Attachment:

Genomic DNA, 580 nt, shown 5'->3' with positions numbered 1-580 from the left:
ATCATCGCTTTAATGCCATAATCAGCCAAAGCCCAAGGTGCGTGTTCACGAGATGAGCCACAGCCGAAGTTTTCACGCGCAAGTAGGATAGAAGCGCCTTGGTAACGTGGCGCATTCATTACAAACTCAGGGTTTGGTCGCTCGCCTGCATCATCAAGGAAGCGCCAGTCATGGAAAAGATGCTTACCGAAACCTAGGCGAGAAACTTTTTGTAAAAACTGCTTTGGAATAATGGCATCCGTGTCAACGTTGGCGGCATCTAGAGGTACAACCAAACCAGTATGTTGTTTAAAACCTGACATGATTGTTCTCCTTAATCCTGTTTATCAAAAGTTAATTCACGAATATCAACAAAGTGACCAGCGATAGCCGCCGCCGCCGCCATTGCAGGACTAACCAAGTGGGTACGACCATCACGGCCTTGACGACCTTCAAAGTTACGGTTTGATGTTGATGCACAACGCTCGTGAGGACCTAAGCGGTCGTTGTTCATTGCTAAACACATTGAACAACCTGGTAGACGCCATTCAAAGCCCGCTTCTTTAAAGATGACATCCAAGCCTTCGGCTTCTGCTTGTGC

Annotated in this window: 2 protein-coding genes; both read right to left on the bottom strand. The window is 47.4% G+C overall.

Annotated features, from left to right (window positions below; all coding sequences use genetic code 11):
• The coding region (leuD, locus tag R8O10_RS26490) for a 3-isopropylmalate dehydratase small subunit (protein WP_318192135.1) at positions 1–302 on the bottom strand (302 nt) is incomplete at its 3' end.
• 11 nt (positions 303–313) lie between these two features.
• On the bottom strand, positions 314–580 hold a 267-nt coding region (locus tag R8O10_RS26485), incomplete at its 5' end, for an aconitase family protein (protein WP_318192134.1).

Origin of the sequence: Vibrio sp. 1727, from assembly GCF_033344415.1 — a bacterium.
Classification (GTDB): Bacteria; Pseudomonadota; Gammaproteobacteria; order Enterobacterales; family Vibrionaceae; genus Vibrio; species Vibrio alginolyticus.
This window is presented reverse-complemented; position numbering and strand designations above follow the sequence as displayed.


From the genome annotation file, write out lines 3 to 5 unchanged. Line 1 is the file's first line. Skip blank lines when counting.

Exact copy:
Annotated in this window: 2 protein-coding genes; both read right to left on the bottom strand. The window is 47.4% G+C overall.

Annotated features, from left to right (window positions below; all coding sequences use genetic code 11):
• The coding region (leuD, locus tag R8O10_RS26490) for a 3-isopropylmalate dehydratase small subunit (protein WP_318192135.1) at positions 1–302 on the bottom strand (302 nt) is incomplete at its 3' end.